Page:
Implications of Connected and Autonomous Vehicles

ITE Annual Meeting – Boston, MA August 2013 Roundtable Discussion

John Lower, Associate Vice President, Iteris, and Richard Beaubien, Managing Director, Beaubien Engineering LLC, facilitated a discussion on Connected Vehicles; its current state, the role ITE plays, and where to go from here. The discussion yielded both questions and answers.

There was agreement that ITE members would be impacted by connected and autonomous vehicles. Infrastructure must be compatible with these vehicles in the future. Research is needed on the infrastructure implications of connected vehicles. Exactly what are connected and autonomous vehicles? ITE must work with original equipment manufacturers to understand the capabilities of connected vehicles. ITE should anticipate a vehicle fleet with and without DSRC communication capabilities. We understand that connected vehicles will desire data from Traffic Management Centers and Traffic Operations Centers. ITE members need more awareness of connected vehicles. A breakout of connected vehicle technology is expected soon. The auto industry and the users are the drivers of these technologies, and ITE members need to get on board. ITE members should reach out to the auto industry to learn what they need from us. How do we get to standards for the field equipment needed to implement autonomous and connected vehicles? How do we transition from analog to digital and what are the implications for infrastructure? We need to share our data on traffic signal phasing and timing, work zones, and signing.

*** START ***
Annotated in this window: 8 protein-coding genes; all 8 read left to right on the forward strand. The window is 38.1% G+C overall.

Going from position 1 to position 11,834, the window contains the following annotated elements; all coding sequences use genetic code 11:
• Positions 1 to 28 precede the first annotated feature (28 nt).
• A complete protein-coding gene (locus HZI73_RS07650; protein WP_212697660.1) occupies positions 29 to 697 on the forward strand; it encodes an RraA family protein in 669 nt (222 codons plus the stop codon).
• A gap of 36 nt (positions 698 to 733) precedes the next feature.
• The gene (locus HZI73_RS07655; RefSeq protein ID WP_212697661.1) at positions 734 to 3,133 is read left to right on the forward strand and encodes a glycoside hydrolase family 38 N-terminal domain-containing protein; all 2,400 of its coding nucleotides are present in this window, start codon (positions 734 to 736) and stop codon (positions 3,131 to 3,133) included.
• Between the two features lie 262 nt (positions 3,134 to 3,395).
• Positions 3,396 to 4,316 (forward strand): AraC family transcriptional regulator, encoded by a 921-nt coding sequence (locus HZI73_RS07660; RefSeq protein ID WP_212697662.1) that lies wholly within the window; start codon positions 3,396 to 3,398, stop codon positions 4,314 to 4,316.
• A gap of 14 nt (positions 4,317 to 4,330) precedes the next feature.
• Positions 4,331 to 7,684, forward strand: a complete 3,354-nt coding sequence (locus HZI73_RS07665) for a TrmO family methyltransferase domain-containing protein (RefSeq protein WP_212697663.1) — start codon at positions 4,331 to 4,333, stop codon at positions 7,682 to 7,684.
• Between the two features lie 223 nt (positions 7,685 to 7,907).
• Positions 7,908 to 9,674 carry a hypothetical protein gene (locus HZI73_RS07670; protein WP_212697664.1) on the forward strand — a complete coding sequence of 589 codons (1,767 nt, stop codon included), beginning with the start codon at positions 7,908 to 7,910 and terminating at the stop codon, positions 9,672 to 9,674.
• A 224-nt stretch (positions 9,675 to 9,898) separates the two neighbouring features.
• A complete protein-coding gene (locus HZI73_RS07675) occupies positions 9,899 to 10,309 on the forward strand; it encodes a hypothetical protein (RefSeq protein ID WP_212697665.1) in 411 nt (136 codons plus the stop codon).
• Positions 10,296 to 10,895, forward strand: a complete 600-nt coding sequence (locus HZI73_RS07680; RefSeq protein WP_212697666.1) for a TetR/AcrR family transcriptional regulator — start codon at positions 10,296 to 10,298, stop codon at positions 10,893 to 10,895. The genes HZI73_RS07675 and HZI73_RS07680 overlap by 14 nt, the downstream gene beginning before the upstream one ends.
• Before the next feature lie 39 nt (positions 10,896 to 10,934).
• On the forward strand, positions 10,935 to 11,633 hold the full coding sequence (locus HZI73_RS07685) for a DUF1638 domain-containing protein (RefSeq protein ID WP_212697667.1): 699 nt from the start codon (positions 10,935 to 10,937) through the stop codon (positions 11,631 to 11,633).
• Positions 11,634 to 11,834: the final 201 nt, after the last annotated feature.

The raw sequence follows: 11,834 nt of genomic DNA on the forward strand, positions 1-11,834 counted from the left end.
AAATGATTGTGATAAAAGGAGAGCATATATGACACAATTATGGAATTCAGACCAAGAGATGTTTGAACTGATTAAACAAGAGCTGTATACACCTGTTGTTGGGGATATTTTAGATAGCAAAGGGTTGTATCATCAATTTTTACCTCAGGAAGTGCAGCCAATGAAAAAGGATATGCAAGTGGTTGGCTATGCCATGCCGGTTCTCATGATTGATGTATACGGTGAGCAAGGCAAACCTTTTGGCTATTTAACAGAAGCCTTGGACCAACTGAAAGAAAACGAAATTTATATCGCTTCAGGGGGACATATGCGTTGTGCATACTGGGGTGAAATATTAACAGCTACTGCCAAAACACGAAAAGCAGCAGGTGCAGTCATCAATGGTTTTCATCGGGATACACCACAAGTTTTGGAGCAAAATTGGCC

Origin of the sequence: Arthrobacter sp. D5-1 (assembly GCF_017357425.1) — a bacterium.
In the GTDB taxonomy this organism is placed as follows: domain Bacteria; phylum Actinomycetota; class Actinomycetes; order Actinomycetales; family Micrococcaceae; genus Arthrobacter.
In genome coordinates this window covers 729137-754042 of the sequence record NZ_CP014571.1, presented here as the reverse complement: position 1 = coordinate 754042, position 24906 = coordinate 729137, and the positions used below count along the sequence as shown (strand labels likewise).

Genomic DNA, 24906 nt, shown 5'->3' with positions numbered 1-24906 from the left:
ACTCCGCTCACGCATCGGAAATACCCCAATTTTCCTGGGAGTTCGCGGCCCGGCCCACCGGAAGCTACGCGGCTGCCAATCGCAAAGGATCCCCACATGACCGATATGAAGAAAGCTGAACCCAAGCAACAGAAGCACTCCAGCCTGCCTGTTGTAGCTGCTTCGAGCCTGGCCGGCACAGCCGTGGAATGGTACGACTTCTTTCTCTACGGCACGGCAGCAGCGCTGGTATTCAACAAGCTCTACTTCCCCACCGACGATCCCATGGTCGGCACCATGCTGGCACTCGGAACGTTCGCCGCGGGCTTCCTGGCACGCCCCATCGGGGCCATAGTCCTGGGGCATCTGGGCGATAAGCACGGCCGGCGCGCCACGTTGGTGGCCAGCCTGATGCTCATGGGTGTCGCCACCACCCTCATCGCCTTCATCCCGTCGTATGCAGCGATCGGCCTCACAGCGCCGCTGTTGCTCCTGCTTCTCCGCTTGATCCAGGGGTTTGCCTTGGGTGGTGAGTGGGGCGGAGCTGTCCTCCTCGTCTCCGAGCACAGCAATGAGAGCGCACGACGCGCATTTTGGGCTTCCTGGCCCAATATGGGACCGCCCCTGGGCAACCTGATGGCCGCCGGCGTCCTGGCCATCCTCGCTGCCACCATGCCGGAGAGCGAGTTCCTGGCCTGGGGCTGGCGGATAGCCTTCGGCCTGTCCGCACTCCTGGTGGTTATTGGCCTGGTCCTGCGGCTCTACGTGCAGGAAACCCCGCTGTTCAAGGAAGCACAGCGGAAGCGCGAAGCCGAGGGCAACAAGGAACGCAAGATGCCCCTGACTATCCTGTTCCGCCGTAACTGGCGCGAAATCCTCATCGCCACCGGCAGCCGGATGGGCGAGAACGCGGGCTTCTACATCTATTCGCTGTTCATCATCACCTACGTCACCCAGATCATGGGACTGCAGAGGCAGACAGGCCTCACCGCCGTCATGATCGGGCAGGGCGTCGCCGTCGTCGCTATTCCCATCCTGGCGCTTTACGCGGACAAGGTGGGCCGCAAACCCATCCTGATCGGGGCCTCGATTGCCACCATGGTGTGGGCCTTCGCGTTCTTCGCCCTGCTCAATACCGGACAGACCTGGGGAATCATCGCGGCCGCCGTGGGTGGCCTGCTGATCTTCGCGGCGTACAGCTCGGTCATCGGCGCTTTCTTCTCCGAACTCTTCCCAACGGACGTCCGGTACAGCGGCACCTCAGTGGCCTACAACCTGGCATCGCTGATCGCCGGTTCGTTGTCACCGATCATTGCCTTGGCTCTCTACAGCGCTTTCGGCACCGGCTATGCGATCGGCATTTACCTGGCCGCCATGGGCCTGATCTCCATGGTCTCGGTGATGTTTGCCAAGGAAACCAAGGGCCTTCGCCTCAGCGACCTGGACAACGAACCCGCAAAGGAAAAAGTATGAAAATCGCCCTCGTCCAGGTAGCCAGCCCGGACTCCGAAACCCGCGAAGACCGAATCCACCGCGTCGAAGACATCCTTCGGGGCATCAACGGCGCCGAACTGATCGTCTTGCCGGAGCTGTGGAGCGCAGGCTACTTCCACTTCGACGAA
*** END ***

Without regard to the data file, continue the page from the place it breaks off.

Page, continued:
We need information on implications for transportation facility capacity and delay. What are the priority opportunities from connected vehicles for ITE? How do we standardize date so we can share it? Should we just be reactive? What are the implications for transportation planning in the future? Single occupant vehicles may be more popular than transit. What are the implications of the capacity increase provided by connected vehicles? Person miles traveled may decrease while vehicle miles traveled increases. What are the parking implications? What are all the implications? How do we help with the transition period? ITE addresses design and operations issues.

The added vehicle costs may not be great (less than $5000 – $10,000). Are public agencies still liable? What happens when the system is down? What are the implications for road maintenance? Do we need specific lanes and separate flows for autonomous vehicles? ITE should embrace and guide connected vehicles. What are the implications for speed limits? How do connected vehicles fit into complete streets?

Test “smart” roads/cities. Use big data more. Understand technology refreshment, quick turnover. Maybe a Level 2.5 adaptive cruise in stop/go. Maybe a Level 4 + in premium cars? Big data could input driver behavior and incorporate it into design. ITE should be a part of the nomenclature development. Educate ITE members. Implications on induced demand could increase active transportation by safety and smoother operations. Next generation transportation thinking will guide the role for ITE as this new technology evolves.